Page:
August 1 Journal Entry
I’ve been feeling a tightness in my insides. I look at Mama and she says that she’s already eaten when she gives us our supper but she looks skinnier and skinnier to me. She says that we need to eat the canned beans and the fruit cocktail she puts on our plates so that we can grow up to be big and strong. She nibbles on a cracker or two. I believe that she’s not eating so that my brother and I can. That hurts my insides.
I overheard her talking with our friend Ber-ber the other day about how scared she was. She knows that if she can hold on until school begins in a few weeks, we will eat breakfast and lunch at school. But what is she going to do until school starts? She can barely feed us now. She wonders how she will decide who eats, which bills get paid, and how long we’ll be able to stay in this house. My insides hurt from this fear.
August 6 Journal Entry
Last night I cried and cried when I went to bed. I tried to be quiet so that Mama would not hear me but she did anyway. She asked me what was wrong. I told her that I felt so bad for her because she was working so hard and still having so many struggles to take care of us. I told her I loved her more than I could describe. At that she began crying herself. She said that she is full of grief. At first I didn’t know what she was talking about and then she said, “I grieve when I go to the store and the teenager in front of me in line buys chips, microwave meals, crackers, ice cream, sodas, and salsa and I know that I can’t afford any of those for you. I grieve when I know that your brother’s asthma would be better if I could afford healthier food for him but I can only get things that will fill your bellies. I know if we could live in a better place, my sweet little boy might not be so sick.”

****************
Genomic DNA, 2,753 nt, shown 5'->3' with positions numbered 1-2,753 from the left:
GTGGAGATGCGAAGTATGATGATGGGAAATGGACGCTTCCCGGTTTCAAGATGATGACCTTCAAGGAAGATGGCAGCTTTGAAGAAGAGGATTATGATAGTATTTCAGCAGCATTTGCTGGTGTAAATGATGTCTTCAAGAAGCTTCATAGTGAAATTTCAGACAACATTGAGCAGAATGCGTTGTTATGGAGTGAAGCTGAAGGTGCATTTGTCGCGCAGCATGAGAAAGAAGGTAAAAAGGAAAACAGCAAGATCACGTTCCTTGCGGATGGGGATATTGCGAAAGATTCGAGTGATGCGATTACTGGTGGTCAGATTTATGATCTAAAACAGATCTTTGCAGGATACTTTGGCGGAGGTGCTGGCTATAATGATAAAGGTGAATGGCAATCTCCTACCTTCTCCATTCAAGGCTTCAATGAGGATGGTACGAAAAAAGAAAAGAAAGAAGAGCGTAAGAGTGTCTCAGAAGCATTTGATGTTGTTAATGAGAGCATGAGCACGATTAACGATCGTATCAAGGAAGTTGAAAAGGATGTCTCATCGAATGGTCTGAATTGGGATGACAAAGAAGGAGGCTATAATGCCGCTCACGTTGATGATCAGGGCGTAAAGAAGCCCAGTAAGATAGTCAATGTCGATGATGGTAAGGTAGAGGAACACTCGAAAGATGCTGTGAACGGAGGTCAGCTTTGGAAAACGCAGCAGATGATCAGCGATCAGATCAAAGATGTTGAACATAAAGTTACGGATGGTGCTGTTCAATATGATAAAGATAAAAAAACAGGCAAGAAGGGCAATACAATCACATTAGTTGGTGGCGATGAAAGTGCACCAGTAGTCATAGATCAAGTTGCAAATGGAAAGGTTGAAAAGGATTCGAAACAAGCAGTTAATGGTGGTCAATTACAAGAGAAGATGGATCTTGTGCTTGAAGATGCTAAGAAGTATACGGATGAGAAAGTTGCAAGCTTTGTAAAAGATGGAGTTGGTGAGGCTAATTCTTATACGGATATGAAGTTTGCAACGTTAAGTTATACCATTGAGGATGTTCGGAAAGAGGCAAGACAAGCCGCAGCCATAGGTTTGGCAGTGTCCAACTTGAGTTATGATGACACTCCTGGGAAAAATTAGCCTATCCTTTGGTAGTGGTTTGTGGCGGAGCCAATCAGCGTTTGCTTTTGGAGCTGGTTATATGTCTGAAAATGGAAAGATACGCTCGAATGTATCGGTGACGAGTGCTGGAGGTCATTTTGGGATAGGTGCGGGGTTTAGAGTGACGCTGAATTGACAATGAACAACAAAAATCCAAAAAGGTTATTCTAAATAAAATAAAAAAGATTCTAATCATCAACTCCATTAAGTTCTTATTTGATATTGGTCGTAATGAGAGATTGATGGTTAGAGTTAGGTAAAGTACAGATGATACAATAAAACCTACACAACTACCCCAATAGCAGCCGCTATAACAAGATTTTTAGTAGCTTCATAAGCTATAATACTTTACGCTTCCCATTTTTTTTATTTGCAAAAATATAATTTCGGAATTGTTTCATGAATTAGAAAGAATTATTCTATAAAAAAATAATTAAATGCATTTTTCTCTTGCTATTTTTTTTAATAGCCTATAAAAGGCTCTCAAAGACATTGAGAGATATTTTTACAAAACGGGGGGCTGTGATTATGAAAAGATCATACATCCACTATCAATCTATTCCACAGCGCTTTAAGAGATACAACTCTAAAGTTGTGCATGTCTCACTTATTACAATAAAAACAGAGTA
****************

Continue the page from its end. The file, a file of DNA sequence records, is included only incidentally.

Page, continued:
Grief must mean that your heart is breaking and you can’t do anything about it. That about sums up our lives sometimes, especially when we’re hungry.
August 12 Journal Entry
When Ber-ber went to the store today, she picked up the list of the school supplies that we’ll need this year. I looked at the list and my heart just fell to my feet. There’s no way that Mama can afford all this stuff. I don’t know if I’ll even show her the list. That will just make her feel bad.
August 16 Journal Entry
Even though I hadn’t shown Mama the list of school supplies, Ber-ber asked her if she’d seen it. Mama cut her eyes over at me and said, “No, should I have?”
I hung my head and said that I must have lost it.
Ber-ber said, “Child, you’d lose your head if it wasn’t fastened to your body. But don’t you worry. I know what you will do.”
Then she looked at Mama and said, “You go right down to the agency on Center Street and sign up for school supplies. They’ll give you what you need for your kids so don’t you worry. Your children will march into school just like everybody else with everything that’s on the list.”
At that, I smiled. Then I hugged Ber-ber with the biggest hug I could and whispered, “Thank you.”
Excerpt from Angelika’s Journal, What You Can Do About Poverty and Homelessness and Poverty, www.avenidabooks.com